Faith

From the White House to Greece: Easter Traditions Around the World

Some people fly kites, throw pots, or have water fights — all to celebrate the most significant Christian holiday of the year

Christians all over the globe celebrate the resurrection of Jesus Christ on Easter Sunday. In America, families commonly celebrate with dinner, Easter-egg hunts, chocolate bunnies, and candy.

In the nation’s capital, the White House celebrates by hosting an annual Easter egg roll. The tradition began over 130 years ago. The egg roll takes place this year on Monday, April 17, on the South Lawn of the White House. For those not in attendance, the White House is livestreaming the event online.

“President Donald J. Trump and first lady Melania Trump are honored to continue the traditions of the past, while weaving new traditions into the fabric of our nation’s history.”

“President Donald J. Trump and first lady Melania Trump are honored to continue the traditions of the past, while weaving new traditions into the fabric of our nation’s history,” the White House announced.

But not every Easter celebration around the world involves eggs and bunnies.

[lz_jwplayer video=”qIKdSeDz”]

Other countries have their own cultural traditions that make this significant day in the Christian calendar unique to each land.

In Poland, men and boys carry around buckets of water on the Monday following Easter Sunday. The men splash or spray each other — and the girls and women — with the water. The wetter the girls get, the higher the likelihood they will get married, tradition says, and girls who get drenched will marry within the year.

Related: An Easter Greeting: ‘Love Is What Is Missing in the World’

Girls in Poland can spray the men with water on the following Tuesday.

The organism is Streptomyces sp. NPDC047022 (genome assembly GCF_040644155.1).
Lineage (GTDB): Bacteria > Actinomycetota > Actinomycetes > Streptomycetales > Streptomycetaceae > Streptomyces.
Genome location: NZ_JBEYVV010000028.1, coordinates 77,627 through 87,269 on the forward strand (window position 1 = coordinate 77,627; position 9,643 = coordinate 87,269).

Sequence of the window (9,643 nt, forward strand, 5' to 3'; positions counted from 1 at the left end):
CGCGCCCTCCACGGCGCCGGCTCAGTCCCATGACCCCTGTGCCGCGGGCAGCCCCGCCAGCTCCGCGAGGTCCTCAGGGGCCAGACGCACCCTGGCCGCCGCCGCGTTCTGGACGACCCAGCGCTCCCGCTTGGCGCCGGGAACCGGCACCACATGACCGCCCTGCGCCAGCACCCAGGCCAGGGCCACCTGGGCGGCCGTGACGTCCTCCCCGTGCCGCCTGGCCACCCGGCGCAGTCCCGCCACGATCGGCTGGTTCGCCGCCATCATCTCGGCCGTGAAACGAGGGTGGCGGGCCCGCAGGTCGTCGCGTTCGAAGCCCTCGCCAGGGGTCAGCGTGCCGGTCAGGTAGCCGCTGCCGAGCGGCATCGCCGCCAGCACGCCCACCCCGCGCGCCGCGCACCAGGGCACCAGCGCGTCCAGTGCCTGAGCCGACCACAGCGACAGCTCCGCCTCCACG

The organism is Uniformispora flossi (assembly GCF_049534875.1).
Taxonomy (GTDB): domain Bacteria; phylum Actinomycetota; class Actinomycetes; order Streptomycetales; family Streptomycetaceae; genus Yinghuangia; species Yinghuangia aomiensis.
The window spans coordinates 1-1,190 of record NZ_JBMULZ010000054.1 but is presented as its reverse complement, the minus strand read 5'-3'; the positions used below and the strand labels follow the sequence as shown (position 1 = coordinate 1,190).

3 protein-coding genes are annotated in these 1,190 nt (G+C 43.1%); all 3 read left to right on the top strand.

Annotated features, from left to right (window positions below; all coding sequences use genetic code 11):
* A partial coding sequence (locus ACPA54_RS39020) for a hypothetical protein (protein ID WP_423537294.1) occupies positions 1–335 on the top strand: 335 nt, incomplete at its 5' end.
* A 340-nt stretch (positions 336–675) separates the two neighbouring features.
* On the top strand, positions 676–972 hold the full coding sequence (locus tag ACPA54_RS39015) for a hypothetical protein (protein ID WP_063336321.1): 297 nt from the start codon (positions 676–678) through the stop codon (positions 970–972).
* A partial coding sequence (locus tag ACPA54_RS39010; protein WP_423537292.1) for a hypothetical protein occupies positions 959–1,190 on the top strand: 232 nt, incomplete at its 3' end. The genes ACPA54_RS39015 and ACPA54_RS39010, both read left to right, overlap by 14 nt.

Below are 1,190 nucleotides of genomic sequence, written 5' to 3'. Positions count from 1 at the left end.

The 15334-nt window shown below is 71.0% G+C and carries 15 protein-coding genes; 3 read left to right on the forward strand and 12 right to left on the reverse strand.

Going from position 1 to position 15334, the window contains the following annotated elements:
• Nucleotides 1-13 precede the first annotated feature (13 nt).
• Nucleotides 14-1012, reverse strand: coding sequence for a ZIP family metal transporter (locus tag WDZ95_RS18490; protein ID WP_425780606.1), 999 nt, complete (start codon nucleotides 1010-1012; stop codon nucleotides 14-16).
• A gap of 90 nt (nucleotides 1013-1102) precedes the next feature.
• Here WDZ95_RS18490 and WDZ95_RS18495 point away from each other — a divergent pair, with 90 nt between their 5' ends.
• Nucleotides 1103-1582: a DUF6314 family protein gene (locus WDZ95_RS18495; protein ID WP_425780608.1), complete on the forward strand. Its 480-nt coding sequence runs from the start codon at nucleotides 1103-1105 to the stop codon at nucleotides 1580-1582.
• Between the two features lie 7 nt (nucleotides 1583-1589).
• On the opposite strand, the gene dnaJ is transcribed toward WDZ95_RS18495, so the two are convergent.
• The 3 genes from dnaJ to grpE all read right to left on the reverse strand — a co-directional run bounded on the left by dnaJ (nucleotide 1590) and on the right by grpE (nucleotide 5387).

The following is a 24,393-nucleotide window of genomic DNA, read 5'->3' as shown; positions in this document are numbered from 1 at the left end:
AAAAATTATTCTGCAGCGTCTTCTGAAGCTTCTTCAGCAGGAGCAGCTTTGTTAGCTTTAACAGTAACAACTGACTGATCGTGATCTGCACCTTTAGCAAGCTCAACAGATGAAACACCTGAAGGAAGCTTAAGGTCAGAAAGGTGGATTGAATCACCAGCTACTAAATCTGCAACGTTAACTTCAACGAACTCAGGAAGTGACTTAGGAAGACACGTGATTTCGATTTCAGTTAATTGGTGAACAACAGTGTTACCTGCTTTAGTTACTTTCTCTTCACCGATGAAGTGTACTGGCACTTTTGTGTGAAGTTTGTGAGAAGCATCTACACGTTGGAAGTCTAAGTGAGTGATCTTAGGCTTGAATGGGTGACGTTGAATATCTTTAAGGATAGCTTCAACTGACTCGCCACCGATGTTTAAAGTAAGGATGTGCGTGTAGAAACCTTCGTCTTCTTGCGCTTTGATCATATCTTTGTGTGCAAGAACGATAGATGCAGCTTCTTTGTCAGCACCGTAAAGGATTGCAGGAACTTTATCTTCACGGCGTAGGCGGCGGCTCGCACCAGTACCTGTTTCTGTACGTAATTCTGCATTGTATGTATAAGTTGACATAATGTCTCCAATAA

Other not quite as playful traditions include extreme and sacrificial acts like crucifixion in the Philippines. Faithful followers whip themselves bloody and nail themselves to a cross, as is the custom in this Southeast Asian country.

“In towns north of Manila at least five people were nailed to crosses, while in an island to the south hundreds of residents dressed up as Roman centurions as part of decades-old traditions in the Southeast Asian nation,” The Daily Mail reported Friday. Organizers even encourage children to take part in this intense Easter practice.

Most other traditions aren’t as dramatic as that of the Philippines.

Related: The Easter Triduum: What You Must Know About These Holy Days

People throw pots and pans out their window in Greece the Saturday before Easter. “Legend has it that the ritual symbolizes the coming of spring, new life, and new crops,” as Bustle.com notes.

On the island of Bermuda, people celebrate by flying kites. The people hand-make the kites and fly them to symbolize the cross and Jesus’ ascension to heaven.

And in Italy, Pope Francis presides at the Mass of Our Lord’s Resurrection in St. Peter’s Square this year.

Join the Discussion

Comments are currently closed.